Slacktivism… better than simply being a slacker!

Slackivism is defined by Techopedia as “a term that combines the words “slacker” and “activism” to refer to simple measures used to support an issue or social cause involving virtually no effort on the part of participants. Slacktivism is most commonly associated with actions like signing online petitions, copying social network statuses or joining cause-related social networking groups”

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I was personally unaware that this social movement, which is impossible to ignore on various social media outlets, had a name before learning about it this week.  I have actually thought about slacktivism before (not knowing there was a name for it). Several of my friends on social media are constantly sharing, liking or updating their status’s to reflect and “support” various issues and causes. As I have mentioned before, I do not post a lot on social media, especially on Facebook where I most commonly see the “slackivists”.  I have nothing against people who tweet hashtags like #bringbackthebees  , #blacklivesmatter , and #yesallwomen or people who dump ice on their head to raise awareness for a little known about disease or who like and repost the latest cause on instagram or Facebook. I just do not tend to take part in these things too often . (yikes…. does this make me even worse than a slacktivist)

Many people have blogged about their views on slacktivism, both for and against.

Scott Gilmore writes that he believes the problem with slacktivism is that people are only caring about themselves like growing a mustache for Movember instead of taking time to maxresdefaultvolunteer and donate money towards  a cause to help the bigger picture. Gilmore writes “A slacktivist is someone who believes it is more important to be seen to help than to actually help. He will wear a T-shirt to raise awareness. She will wear a wristband to demonstrate support, sign a petition to add her voice, share a video to spread the message, even pour a bucket of ice over her head.”   Critics of slacktivism believe that participants lack engagement and commitment to the cause.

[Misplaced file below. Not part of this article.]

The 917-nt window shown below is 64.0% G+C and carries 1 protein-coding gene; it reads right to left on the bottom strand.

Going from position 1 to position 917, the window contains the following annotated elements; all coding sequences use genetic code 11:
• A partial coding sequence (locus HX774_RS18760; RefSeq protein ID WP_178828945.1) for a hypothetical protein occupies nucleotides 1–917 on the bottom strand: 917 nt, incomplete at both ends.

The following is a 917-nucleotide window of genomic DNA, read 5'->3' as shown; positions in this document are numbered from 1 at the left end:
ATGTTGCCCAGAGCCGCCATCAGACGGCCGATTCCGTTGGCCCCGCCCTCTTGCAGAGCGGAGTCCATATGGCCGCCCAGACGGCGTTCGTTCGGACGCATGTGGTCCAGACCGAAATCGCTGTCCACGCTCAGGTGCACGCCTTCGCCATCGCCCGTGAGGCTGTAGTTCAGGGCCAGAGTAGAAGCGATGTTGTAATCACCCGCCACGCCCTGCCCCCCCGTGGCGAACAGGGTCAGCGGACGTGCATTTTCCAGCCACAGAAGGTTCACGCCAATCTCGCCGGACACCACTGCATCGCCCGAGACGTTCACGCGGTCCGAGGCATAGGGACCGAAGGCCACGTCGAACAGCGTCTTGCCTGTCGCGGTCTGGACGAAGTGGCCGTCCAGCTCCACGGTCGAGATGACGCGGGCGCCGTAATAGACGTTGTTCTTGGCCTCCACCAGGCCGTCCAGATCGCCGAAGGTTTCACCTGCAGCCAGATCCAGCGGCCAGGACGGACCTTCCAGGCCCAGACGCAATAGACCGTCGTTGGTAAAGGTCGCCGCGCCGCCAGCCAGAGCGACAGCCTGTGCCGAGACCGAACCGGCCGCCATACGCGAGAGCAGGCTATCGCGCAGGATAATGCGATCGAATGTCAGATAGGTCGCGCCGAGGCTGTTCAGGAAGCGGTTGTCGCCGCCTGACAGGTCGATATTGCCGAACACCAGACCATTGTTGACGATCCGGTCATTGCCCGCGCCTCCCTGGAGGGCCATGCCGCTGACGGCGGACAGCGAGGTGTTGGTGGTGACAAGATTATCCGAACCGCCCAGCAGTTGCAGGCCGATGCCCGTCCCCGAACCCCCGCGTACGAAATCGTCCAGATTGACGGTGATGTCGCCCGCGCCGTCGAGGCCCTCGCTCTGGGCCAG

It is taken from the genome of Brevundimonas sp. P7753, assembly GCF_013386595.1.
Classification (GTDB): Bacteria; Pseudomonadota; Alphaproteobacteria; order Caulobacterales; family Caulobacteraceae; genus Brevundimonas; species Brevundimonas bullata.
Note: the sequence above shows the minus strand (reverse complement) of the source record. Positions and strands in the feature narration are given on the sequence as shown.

While I am not “Anti-slacktivism” a concerned member of  my communiy has recently set up an online petition  that I have yet to sign because before even learning about slackivism I didn’t think these signatures would actually make a difference.  Even though I do agree with the cause, I am not sure I will add my name to the list, but I am also in no hurry to write  letter to our mayor. (Another slacker move.. oh no!)

I connected more with Abby Rosmarin’s post  about how yes, there are some slackivist haters but there are some positives to this idea as well. I agreed a lot more with Amy here when she stated how she enjoys seeing her friends post slackivist updates. She writes “It is a beautiful sight to see people come together over a cause, even if it’s as effortless as sharing a video or changing your profile picture. There is nothing I love seeing go viral quite like a social movement. Don’t give me your blue-and-black (or is it white-and-gold?) dress. Don’t give me “15 Things You Totes Do With Your BFF!!!!” I love seeing my Facebook and Twitter feeds flooded with something that can bring a little more peace, equality, or justice in this world. But that is only the start”  

I really agree with that last line… But it is only the start.  I am not against slacktivism.  I was happy to read that a study in 2012 proved that those who engage in slackivism are actually more likely to give back to causes (time or money).  My believe is that slacktivism is better than nothing. I think it is better to share your support for a cause, even it it simply means a retweet or a facebook share than to show no support at all.  At least all of the slacktivists out there are still raising awareness for the cause of their choice, it might just take one person to see their post to react and make a difference.

Throughout writing this post I thought I might be more of a “slacker” than a slacktivist because I don’t even take the time to share causes on social media! But after some thought, I realize that I help causes that are near and dear to me.  This past year I donated to the Make a Wish Foundation, Diabetes Foundation and the Cancer Society.  While I may not be donating hundreds of dollars at a time, I know my donations are still making  difference.

I am happy I have learned about the Slacktivism phenomenon, I will be more aware of this now and maybe even join in from time to time!  Better a slacktivist than a slacker 🙂




One thought on “Slacktivism… better than simply being a slacker!

  1. I really enjoyed reading your post! I was like you, I had no idea what slacktivism was or that those actions had a definition. The term kind of bothers me because when people share, like and retweet are they not just furthering awareness? It is interesting because the average person does not have the funds to donate to a number of causes or the time to go out and be an active participant. It is an interesting conundrum!


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